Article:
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eARC Review: Under the Oak Tree: Volume 1 (The Novel) by Suji Kim

Release Date:  12 November 2024

Rating:  4/5

Synopsis:  Most fairytales end with a wedding and a happily-ever-after—but this is no fairytale. The updated and official translation of Under the Oak Tree, the #1 webnovel on MANTA.

The gorgeous first edition hardcover of Under the Oak Tree: Volume 1 (The Novel) will feature designed sprayed page edges, full-color patterned endpapers, silver foil stamping on the cover, and a ribbon bookmark!


Lady Maximilian is the daughter of the powerful Duke Croyso, but she is rarely allowed outside her family’s sprawling castle for fear that her stutter will tarnish their noble name. When she is forced to marry Sir Riftan, a lowborn knight caught in one of her father’s schemes, Maxi doesn’t dare hope for happiness, let alone love. Her stumbling communication and his gruff manner sour their relationship before it can begin, and Riftan leaves without a word the morning after their vows are exchanged.


Now, three years after their disastrous wedding night, Riftan has returned as a war hero. To Maxi’s surprise, despite rumors that he was offered marriage to Princess Agnes, a beautiful and renowned sorceress, Riftan still wants Maxi for his wife. And when he comes to claim her, his longing becomes a desire that bewilders Maxi, even as she is overcome by the scorching heat that Riftan’s presence ignites within her. As she learns to navigate the intricacies of her new life, Maxi will find herself and her courage, and discover that she is anything but powerless.


This volume collects chapters 1-76 of the original webnovel by Suji Kim.



Serial web novels, though I am largely unfamiliar with most of the main platforms (I only knew of Kindle Vella before finding out about any others), can be quite amazing, as it turns out.  Under the Oak Tree took me by surprise.  I love the arranged marriage trope in romances, and Under the Oak Tree (so far) does it in a way that kept me engrossed the whole time I was reading it.  Maxi and Riftan, along with all of the Remdragon Knights turned out to be just what I needed for a rainy, cloudy weekend.  A word of caution, however: those who do not like reading “spice” (explicit sexual content) may enjoy this book but will have to skip a LOT of parts.  

Maximilian Croyso lives under an extraordinarily abusive beast of a father, and she’s sold off to a knight whom the Lord Croyso finds abhorrent.  For the Lord’s new son-in-law, however, the feeling is entirely mutual, and though he marries Maxi, he leaves for a ridiculously long military campaign immediately after the marriage is consummated.  I’ll avoid just rehashing the plot too much and boil it down:  Riftan comes back for Maxi, despite her impression that he desires not to, and he’s not happy that she didn’t move out of her father’s house and go to her new estate of Anatol.  He takes her there, and once she emerges from under her father’s oppressive and utterly abusive treatment, Maxi slowly begins to thrive.  Slowly.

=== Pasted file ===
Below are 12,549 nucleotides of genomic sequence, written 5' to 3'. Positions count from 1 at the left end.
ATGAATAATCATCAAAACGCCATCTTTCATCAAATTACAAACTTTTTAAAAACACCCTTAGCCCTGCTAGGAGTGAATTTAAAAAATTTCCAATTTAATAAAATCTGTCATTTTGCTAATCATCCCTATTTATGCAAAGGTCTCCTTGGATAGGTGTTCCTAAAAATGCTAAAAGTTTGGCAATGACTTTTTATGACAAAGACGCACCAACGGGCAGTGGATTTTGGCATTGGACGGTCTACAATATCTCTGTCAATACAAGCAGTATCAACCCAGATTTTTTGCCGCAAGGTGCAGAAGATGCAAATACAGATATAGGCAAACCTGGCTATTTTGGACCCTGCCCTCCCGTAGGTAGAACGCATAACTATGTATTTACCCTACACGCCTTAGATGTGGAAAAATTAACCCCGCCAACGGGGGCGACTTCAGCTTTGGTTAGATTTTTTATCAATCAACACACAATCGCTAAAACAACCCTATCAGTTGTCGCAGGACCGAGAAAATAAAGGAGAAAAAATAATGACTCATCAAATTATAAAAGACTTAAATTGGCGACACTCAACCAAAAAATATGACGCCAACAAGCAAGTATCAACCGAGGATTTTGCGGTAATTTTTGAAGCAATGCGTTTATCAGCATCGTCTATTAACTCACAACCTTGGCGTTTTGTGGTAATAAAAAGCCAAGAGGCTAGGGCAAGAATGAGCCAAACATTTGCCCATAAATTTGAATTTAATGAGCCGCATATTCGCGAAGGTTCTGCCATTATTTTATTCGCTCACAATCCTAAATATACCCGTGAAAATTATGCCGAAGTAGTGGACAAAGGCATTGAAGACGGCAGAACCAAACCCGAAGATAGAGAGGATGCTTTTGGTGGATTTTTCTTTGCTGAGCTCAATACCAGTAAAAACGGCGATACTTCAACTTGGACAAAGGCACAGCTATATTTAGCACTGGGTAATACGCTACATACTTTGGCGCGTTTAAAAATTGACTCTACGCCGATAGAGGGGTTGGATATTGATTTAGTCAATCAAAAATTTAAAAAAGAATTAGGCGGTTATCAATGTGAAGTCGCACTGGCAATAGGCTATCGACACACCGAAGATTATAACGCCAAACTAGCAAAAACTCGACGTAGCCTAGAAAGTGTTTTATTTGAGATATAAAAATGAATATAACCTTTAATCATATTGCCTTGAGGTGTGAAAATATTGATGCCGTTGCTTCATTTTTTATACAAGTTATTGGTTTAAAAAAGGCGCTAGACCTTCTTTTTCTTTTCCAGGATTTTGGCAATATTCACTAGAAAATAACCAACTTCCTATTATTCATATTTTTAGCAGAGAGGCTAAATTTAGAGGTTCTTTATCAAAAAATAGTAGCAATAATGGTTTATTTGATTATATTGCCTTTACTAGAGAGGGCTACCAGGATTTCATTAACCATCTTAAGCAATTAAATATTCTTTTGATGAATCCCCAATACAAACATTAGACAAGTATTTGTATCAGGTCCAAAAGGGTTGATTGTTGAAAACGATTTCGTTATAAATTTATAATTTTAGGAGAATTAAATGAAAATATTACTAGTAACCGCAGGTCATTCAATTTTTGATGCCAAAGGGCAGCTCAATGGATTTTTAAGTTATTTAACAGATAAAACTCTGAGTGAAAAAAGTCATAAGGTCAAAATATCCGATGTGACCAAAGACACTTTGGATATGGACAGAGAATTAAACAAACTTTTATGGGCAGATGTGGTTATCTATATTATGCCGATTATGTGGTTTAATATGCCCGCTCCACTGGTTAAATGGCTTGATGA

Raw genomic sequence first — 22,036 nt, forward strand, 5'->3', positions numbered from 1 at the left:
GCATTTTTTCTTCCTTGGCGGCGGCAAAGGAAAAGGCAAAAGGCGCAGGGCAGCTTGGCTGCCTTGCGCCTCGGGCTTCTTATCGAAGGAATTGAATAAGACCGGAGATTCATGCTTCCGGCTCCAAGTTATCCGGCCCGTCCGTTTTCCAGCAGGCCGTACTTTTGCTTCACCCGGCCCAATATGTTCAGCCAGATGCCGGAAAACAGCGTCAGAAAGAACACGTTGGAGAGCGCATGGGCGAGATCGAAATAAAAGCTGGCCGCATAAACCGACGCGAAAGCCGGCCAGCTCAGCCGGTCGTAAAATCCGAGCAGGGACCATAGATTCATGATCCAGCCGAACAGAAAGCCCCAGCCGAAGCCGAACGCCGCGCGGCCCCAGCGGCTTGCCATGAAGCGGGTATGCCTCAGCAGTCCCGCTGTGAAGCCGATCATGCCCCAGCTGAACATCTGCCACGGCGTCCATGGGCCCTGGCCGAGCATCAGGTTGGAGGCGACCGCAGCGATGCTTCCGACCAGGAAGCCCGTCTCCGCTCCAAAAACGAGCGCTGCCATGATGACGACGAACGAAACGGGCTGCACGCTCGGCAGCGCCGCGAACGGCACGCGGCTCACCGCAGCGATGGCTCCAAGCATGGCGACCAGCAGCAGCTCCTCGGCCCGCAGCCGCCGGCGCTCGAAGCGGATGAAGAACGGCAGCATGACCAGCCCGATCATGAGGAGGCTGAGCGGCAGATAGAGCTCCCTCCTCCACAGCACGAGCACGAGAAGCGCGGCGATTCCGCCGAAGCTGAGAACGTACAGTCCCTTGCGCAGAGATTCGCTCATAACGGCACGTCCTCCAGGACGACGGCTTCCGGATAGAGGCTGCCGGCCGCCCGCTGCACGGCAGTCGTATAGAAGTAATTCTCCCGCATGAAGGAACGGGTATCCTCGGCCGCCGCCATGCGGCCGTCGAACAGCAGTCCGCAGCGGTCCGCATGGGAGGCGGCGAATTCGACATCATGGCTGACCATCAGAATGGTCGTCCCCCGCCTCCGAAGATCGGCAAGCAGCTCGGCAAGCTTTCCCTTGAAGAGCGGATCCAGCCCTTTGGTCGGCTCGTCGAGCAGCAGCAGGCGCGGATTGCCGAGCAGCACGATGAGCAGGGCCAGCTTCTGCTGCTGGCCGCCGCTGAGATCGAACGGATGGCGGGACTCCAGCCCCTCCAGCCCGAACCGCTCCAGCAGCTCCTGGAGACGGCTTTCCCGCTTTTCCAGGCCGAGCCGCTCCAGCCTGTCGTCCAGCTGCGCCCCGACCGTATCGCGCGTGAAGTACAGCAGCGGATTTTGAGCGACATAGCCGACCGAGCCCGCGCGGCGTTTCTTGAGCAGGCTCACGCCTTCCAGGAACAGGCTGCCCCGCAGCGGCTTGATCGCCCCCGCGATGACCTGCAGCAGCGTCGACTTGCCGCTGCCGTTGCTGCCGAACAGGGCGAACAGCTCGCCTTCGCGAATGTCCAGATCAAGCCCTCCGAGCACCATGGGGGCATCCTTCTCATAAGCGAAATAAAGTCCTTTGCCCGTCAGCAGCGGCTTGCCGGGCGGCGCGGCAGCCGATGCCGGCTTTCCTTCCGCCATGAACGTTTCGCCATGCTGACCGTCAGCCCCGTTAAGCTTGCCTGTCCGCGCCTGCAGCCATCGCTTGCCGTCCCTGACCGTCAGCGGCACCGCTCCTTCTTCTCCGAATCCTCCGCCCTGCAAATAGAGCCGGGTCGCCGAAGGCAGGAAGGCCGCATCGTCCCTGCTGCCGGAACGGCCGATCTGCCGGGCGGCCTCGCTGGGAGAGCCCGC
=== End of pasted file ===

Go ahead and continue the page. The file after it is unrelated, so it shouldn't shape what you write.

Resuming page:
Stories of people blossoming and healing (and finding love) after terrible abuse number among some of my favorites.  Kim writes fantastic, round characters full of depth that I couldn’t help but love.  I even find the cantankerous mage, Ruth, who treats Maxi exactly as he would anyone else, completely endearing.  Add that to the high-fantasy, medieval setting with nearly every kind of fantasy creature, and the story was catnip to me.  I can completely see why Under the Oak Tree is the phenomenon that it is.

The only drawbacks for me were minor and nothing I wasn’t utterly distracted from:  the storytelling is a bit simplistic for me, but it got better as the novel progressed.  The miscommunication completely frustrates me, though that is entirely preference.  Lastly, the spice is quite prolific.  While I read books with and without it, there was quite a lot here, and I feel the two main characters were nearly always having sex instead of building a relationship based on communication, mutual respect, and a deep knowledge of one another.  Maxi knows her maidservants and the castle mage better than she knows her own husband.  I do hope that changes in future volumes.  I love deep connections between love interests.

Overall, 4 stars out of 5.  The book really was like catnip, and I will most likely purchase it for my library.  

My profuse thanks to Inklore and Penguin Random House via NetGalley for the eARC (and for giving me a book that kept me glued to the pages), for which I willingly give my own, honest opinion.

If you’re interested, you can find the Kindle edition of the novel, with all 6 volumes of Season 1 and the first 5 of Season 2 here on Amazon.

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